Ethics applies to business, too
Philosophy goes beyond written policy
(Editor’s note: This is the second of a three-part series on ethics in the 21st century. Last month, Medical Ethics Advisor offered tips and ideas on fostering truth-telling among physicians and staff. Now we take a closer look at organizational ethics. Next month, we’ll examine the bioethics field professionally.)
There’s no doubt your hospital has developed a patient bill of rights and a myriad of policies and procedures for various ethical scenarios, but how devoted is your hospital to its own ethical business practices? Whether the ethics committee itself is tackling the issue or forming a task force to oversee development, hospitals across the nation are taking a closer look at the issue of organizational or, in many institutions, business ethics.
The impetus for the development of a code of ethics for hospitals is the Oakbrook Terrace, IL-based Joint Commission on Accreditation of Healthcare Organizations. The 1998 Accreditation Manual for Hospitals, published by the accrediting body, requires that hospitals implement a code of behavior. The code must address the relationship of the organization and its staff members to other health care providers, educational institutions, and payers, according to the manual.
According to standards RI 4.0 to 4.2, the code must address marketing, admission, transfer and discharge, and billing practices.
The good news is that there’s help in developing a code of ethics tailor-made for your hospital. The Chicago-based American Hospital Association announced in late 1997 it was offering a three-day training session for hospital and health system leaders in developing a policy that helps in operational and business decisions that align with the values and ethical standards of their institutions. (See sources, p. 29, and Medical Ethics Advisor, February 1998, p. 23, for more details.) Some hospitals and health systems, however, are choosing a different route. The Cleveland Clinic Foundation, for instance, formed a task force last fall to develop a code of ethics for the facility.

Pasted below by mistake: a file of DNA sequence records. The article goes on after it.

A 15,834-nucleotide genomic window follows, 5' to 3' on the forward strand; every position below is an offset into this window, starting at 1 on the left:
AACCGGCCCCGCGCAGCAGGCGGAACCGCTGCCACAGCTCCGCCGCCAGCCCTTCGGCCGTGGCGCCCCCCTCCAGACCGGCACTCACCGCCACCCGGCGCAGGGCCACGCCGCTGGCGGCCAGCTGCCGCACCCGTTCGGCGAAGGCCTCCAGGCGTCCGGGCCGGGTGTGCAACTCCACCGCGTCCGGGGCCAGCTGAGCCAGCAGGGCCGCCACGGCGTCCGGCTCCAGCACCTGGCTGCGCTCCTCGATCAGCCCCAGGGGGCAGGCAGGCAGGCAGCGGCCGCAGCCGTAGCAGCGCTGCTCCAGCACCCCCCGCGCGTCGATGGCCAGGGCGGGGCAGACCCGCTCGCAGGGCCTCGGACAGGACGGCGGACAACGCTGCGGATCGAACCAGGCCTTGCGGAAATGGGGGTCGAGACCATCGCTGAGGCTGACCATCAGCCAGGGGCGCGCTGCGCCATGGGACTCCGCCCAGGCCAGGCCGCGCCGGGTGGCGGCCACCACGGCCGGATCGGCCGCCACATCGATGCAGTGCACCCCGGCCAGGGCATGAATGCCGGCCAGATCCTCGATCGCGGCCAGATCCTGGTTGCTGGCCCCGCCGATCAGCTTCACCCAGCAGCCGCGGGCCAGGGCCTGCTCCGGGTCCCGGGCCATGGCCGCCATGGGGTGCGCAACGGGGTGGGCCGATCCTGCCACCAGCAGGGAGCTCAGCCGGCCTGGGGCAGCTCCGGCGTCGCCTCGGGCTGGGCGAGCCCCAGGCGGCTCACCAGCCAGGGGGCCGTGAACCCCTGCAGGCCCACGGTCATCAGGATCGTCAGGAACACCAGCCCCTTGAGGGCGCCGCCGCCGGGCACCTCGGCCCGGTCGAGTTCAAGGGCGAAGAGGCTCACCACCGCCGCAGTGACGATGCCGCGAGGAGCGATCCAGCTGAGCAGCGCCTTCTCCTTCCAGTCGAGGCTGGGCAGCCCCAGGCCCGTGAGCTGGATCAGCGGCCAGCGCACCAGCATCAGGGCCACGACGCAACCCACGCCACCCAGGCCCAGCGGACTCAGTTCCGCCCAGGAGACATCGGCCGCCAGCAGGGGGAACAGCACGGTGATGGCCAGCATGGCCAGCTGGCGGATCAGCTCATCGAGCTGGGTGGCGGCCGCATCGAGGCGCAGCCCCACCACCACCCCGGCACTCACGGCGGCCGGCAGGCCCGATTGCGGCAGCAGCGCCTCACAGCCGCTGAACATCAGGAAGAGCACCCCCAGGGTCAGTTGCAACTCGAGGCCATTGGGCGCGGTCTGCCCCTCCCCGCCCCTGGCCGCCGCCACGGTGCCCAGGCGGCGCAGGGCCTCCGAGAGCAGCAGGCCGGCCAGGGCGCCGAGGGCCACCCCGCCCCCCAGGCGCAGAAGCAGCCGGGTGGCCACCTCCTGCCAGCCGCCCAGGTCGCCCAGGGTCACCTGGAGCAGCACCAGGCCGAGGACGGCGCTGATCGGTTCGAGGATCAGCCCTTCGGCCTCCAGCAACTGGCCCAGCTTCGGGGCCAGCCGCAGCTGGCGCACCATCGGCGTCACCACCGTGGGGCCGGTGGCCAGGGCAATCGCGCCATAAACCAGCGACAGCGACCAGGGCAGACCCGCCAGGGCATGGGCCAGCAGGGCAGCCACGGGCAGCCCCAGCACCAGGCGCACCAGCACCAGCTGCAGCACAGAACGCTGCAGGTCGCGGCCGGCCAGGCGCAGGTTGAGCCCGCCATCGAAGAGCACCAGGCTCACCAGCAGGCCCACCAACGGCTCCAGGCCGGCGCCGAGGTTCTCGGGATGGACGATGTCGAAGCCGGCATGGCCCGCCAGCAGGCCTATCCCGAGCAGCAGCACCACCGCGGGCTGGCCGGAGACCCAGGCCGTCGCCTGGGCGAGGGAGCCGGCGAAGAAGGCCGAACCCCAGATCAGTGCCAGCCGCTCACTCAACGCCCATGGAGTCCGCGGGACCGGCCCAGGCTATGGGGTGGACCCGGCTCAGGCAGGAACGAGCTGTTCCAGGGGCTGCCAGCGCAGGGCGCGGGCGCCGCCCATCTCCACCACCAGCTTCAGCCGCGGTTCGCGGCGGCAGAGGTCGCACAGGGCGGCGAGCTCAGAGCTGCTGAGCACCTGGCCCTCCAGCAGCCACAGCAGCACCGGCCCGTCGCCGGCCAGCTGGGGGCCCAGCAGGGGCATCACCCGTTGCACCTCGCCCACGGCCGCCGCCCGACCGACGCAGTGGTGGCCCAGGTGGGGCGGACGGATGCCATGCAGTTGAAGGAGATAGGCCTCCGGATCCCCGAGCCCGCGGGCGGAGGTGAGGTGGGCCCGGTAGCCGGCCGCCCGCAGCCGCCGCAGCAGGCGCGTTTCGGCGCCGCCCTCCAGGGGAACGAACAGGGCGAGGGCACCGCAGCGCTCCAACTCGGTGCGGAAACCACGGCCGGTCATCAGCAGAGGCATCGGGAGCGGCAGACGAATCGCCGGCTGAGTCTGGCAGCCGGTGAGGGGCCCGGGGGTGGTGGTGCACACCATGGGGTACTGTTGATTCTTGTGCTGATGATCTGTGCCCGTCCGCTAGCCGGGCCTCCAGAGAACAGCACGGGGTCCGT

"We were appointed by the hospital ethics committee and asked to address four specific areas," says the Rev. Patrick Persaud, associate director of pastoral care at the foundation and chairman of the task force.
Called the Business Ethics Task Force, the five-member group consists of representatives from administration, bioethics, admissions, and pastoral care. The task force was not given a deadline to address the issues, but it already has met three times, Persaud says. Specifically, it was asked to do the following:
1. Investigate and define organizational ethics or business ethics.
2. Inventory the perceived need of issues at the Cleveland Clinic Foundation.
3. Propose structures, such as committees or task forces, to address these needs.
4. Communicate findings to the various levels of administration.
"The second item relates to the requirements set by the Joint Commission," he says. "There might be basic requirements set by the Joint Commission, but we’re trying to look at what the perception of those needs are as well." The ultimate goal for the ethics committee is to have a code of ethics from which to operate, he says. (For more advice, see story, p. 29.)
"We are defining the issues and then passing them on to the ethics committee. The committee may then decide to adapt the definitions to the various departments within the organization. We are not charged with developing an actual code of ethics but will establish the groundwork for the ethics committee to build upon," Persaud says.
At first, the group had trouble determining what to look for, he admits. "It was a slow process at first because no one on this team majored in this in college."
Persaud’s first step was to search the Internet for existing codes of ethics. "There’s a lot out there, but most, if not all, deal with other industries and professions, so we’re having to adapt what we find to the health care setting." (For help in beginning your Internet search, see box at right.)
Developing a corporate or organizational code of ethics goes beyond having a written policy, Persaud says. A framework that helps staff understand the expected ethical business conduct can eliminate barriers between staff and top management. "There must be an ethical climate within the institution. Most importantly, there can’t be any barriers or blocks between individuals and top management. That leads to the perception that top management tolerates unethical behavior," he advises.